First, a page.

Jason R. Rubin
Jason R. Rubin is an entrepreneur, real estate investor and real estate lawyer based in South Florida. He specializes in handling complex real estate matters and advises investors on strategies that help mitigate risk and maximize returns. In addition, Jason serves as Chief Development Officer for Richr, a real estate PropTech/FinTech startup dedicated to creating a more streamlined, equitable, and all-inclusive real estate buying and selling experience. Mr. Rubin holds a Bachelor’s Degree in Business Administration from The George Washington University and also holds a Juris Doctor Degree from Nova Southeastern University’s School of Law.

Statistically, rental rates in Florida are higher than the national average and, while there were a couple of months throughout 2022 where the average rent fell slightly, the fact remains: renting residential property in Florida is an expensive proposition. 

In the last article, we discussed the role interest rates were having on the American economy and how, together, their impacts were affecting the cost of living—and, as a corollary, the affordability of housing. However, this was just one aspect of the housing equation.

In this, the second article in a two-part series looking at impacts of the changing economy on the residential housing market, we consider how and why rising costs are affecting landlords, and what this means for tenants, as a result.

A Quick Synopsis

Getting inflation under control remains one of the Federal Reserve’s number one priorities. The minutes of the meeting in January 2023 recorded the Fed’s focus on controlling the pace of price increases to prevent the economy from overheating. Despite increasing rates by only half a percentage point—down from the three quarters of a point previously—indications are that rates are set to keep on rising, not dropping.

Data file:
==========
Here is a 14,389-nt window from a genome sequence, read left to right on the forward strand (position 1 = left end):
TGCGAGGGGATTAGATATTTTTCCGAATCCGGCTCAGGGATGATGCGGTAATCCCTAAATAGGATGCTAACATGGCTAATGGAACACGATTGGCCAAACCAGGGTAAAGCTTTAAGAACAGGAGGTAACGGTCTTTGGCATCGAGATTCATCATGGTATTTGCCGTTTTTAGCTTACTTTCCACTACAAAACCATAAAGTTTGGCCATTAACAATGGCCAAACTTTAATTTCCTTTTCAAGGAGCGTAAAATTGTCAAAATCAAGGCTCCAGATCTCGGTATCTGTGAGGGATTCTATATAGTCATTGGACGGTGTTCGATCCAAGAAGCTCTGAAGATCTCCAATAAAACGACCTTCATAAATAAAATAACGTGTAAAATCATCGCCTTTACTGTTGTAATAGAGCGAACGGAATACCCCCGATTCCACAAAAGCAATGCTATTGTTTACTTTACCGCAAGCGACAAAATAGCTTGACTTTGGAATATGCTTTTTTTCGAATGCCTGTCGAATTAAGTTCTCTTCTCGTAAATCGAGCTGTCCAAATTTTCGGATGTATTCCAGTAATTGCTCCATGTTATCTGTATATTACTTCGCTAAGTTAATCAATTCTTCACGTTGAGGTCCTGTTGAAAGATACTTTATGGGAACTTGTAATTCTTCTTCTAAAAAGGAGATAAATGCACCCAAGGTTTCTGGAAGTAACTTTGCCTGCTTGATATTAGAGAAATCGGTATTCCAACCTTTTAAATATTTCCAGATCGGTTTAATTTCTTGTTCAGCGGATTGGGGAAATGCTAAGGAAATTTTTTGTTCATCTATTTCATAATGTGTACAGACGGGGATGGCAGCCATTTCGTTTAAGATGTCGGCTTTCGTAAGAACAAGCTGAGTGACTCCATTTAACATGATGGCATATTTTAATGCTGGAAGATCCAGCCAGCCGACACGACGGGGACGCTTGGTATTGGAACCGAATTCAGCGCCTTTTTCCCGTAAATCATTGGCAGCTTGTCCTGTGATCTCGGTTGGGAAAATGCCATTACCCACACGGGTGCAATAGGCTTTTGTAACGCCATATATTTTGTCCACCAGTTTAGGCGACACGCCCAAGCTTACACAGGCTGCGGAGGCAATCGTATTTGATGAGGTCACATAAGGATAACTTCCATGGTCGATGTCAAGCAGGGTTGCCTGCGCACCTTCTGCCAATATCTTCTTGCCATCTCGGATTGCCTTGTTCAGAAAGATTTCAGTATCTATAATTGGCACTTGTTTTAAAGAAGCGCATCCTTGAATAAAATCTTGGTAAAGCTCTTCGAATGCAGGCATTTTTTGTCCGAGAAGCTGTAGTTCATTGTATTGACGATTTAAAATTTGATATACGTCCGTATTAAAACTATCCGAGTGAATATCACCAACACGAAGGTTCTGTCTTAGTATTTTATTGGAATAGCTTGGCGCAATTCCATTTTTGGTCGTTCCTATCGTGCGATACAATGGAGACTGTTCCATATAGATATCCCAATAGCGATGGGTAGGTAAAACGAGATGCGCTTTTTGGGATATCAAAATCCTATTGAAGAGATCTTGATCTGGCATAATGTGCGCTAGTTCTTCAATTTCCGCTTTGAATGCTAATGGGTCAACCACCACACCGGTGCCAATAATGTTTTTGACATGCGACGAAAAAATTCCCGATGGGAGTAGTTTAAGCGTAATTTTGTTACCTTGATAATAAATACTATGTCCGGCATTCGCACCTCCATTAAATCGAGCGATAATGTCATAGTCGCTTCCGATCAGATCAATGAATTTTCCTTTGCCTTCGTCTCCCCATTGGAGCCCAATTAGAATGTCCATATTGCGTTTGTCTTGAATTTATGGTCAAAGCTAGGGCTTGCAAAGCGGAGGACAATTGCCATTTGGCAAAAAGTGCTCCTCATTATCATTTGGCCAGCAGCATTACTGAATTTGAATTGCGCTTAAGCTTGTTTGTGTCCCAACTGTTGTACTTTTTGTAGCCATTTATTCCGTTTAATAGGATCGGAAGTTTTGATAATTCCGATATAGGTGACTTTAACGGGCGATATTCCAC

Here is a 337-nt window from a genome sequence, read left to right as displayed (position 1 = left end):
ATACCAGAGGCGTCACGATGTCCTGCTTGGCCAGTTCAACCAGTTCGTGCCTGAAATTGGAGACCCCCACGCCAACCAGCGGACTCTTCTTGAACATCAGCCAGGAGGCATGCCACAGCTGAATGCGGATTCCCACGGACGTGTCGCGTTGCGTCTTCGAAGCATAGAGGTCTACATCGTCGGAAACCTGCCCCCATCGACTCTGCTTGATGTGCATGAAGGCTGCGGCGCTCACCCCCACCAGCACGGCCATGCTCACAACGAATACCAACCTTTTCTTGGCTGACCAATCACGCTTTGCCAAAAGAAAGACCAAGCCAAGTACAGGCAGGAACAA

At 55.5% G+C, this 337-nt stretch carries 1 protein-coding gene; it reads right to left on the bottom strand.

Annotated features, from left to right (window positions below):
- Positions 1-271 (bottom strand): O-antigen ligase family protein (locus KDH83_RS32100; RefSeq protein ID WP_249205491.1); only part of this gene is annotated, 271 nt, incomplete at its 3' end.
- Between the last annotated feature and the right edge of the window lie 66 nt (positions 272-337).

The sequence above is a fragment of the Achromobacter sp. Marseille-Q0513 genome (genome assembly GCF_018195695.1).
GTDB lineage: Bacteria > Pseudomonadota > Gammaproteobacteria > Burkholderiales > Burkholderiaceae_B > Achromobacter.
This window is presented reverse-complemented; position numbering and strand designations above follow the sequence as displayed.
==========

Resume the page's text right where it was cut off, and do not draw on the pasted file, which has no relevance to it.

This makes home loans and commercial loans all the more expensive for anyone seeking to obtain finance, as well as for those with three- or five-year adjustable rate mortgages, who will be resetting their loans this year. For those who are owner occupiers, there is little to do other than tighten their belts and curb spending so they can afford to make the repayments. For those who are investors, they too may look to curb spending; however, they have the option to pass on costs to tenants. Yet, doing so may not be as beneficial as it may seem at first, as there are potential ramifications that could come from doing so.

Implications for Tenants

Tenants are rightly concerned about the role the cost of living has on their ability to live in the property of their choice.

But the reality is, inflationary pressures are one part of the equation and rental costs another. It is not as cut and dry as assuming rising interest rates mean landlords are raising rent. The truth is, landlords have been getting creative with how they try to recoup losses and maximize their incomes. In fact, there are numerous articles discussing how many landlords are unbundling costs associated with renting a property.